The removal of a woman's ovaries (known as an oophorectomy) immediately sends a woman into surgical menopause. The onset of surgical menopause is often very sudden and abrupt compared to natural menopause. It is important to note that a woman in premature surgical menopause will not go through a natural menopause when she reaches the normal age of a natural menopause - surgical menopause is a permanent state and for many women symptoms will be lifelong, although not necessarily at the same intensity.
What is the difference between surgical and natural menopause?
Natural menopause occurs over a period of several years. A woman’s egg stores begin to naturally decline, her menstrual cycle will eventually stop and the hormones oestrogen and progesterone fluctuate which can cause the gradual onset of menopause symptoms.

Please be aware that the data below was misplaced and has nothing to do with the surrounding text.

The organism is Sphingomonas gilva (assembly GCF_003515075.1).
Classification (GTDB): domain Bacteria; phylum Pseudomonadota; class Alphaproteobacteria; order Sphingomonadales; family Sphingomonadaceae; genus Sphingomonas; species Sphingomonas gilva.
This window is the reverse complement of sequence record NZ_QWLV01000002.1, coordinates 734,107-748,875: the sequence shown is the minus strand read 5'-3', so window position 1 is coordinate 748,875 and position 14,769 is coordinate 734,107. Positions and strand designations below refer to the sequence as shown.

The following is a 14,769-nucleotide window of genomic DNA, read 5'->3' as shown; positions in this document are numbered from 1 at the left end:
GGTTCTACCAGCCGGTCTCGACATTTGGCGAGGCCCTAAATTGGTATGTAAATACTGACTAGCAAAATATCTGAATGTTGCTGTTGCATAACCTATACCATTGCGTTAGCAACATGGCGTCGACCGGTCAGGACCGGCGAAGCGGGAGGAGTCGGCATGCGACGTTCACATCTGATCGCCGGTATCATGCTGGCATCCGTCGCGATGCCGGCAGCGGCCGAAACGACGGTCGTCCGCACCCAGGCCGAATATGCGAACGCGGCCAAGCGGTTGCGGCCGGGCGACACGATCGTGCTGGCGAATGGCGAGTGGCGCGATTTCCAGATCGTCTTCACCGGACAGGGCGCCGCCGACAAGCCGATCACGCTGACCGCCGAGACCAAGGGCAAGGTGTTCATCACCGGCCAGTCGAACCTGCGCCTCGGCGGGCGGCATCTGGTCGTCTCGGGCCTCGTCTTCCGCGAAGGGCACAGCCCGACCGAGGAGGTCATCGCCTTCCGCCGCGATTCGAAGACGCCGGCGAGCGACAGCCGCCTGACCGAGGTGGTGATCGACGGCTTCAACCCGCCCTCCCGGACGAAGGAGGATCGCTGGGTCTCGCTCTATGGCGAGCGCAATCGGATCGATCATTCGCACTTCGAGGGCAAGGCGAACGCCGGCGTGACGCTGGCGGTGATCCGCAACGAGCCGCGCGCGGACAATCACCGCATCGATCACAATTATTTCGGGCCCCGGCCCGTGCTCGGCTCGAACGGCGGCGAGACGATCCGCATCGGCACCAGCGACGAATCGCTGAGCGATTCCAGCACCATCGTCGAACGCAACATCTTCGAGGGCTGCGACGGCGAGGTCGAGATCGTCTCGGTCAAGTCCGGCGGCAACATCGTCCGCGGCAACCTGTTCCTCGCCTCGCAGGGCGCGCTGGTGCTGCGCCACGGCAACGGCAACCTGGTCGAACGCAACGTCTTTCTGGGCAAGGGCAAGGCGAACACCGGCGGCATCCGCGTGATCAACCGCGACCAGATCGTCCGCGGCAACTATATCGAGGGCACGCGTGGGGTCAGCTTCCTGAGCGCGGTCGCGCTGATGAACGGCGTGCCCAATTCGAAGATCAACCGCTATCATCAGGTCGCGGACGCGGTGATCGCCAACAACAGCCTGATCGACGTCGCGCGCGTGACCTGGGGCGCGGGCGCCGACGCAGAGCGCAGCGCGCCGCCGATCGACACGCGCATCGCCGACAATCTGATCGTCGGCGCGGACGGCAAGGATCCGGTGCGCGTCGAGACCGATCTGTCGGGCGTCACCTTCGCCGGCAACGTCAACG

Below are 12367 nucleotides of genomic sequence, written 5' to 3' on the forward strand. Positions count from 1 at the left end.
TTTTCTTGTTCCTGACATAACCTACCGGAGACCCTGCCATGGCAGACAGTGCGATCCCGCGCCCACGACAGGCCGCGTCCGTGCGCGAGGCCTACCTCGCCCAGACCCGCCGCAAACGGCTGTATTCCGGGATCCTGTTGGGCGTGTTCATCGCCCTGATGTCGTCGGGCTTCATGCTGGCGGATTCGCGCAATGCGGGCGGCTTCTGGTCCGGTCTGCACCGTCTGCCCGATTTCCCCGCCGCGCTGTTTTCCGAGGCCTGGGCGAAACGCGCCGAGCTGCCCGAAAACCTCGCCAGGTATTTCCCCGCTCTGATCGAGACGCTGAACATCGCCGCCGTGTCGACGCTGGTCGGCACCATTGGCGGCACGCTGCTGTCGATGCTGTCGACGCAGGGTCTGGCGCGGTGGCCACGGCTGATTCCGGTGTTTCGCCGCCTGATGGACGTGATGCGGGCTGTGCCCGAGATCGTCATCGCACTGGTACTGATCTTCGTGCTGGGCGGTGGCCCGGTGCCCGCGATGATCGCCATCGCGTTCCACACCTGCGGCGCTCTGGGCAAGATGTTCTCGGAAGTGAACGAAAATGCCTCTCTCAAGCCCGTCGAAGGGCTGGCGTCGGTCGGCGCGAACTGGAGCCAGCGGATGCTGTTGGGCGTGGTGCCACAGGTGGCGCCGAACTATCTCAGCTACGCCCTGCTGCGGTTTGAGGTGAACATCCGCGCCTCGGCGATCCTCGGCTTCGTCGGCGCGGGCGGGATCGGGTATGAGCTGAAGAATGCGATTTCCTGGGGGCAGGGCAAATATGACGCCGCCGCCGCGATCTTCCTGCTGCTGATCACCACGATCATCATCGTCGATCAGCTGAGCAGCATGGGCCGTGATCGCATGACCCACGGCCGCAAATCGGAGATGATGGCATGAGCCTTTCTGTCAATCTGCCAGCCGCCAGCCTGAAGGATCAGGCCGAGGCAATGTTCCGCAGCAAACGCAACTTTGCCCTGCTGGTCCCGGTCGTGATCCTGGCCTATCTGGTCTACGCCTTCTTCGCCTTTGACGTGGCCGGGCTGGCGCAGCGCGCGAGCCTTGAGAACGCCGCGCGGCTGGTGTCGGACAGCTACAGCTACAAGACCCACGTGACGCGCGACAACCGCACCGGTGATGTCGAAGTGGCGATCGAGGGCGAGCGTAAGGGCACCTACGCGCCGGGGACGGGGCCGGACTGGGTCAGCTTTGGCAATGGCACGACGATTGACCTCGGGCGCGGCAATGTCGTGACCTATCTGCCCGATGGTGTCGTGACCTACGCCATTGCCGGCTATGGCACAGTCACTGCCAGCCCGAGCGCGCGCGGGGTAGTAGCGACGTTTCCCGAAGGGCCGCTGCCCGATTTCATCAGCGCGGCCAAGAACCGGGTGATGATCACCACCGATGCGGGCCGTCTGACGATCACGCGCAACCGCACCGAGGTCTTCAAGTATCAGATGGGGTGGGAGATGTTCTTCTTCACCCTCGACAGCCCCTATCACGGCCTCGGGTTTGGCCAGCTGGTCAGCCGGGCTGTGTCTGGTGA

Ovaries are very important for producing the hormones oestrogen, progesterone and testosterone. Women in surgical menopause experience a very sudden drop in levels of these hormones and can therefore experience severe and debilitating symptoms which need long term management.
What is medical menopause?
Medical menopause is an induced menopause, usually in the form of an injection to stop the ovaries working. This type of medically induced menopause is often used in the treatment and prevention of oestrogen receptor positive cancers or to lessen the symptoms in conditions such as endometriosis or PMDD.
Premature Ovarian Insufficiency
About one in a hundred women under 40 have POI. For most women the underlying cause of POI is not known.
Menopause in women under 40 years of age is usually referred to as premature menopause. It is important to note that cancer treatments, radiotherapy and chemotherapy can impact how the ovaries work.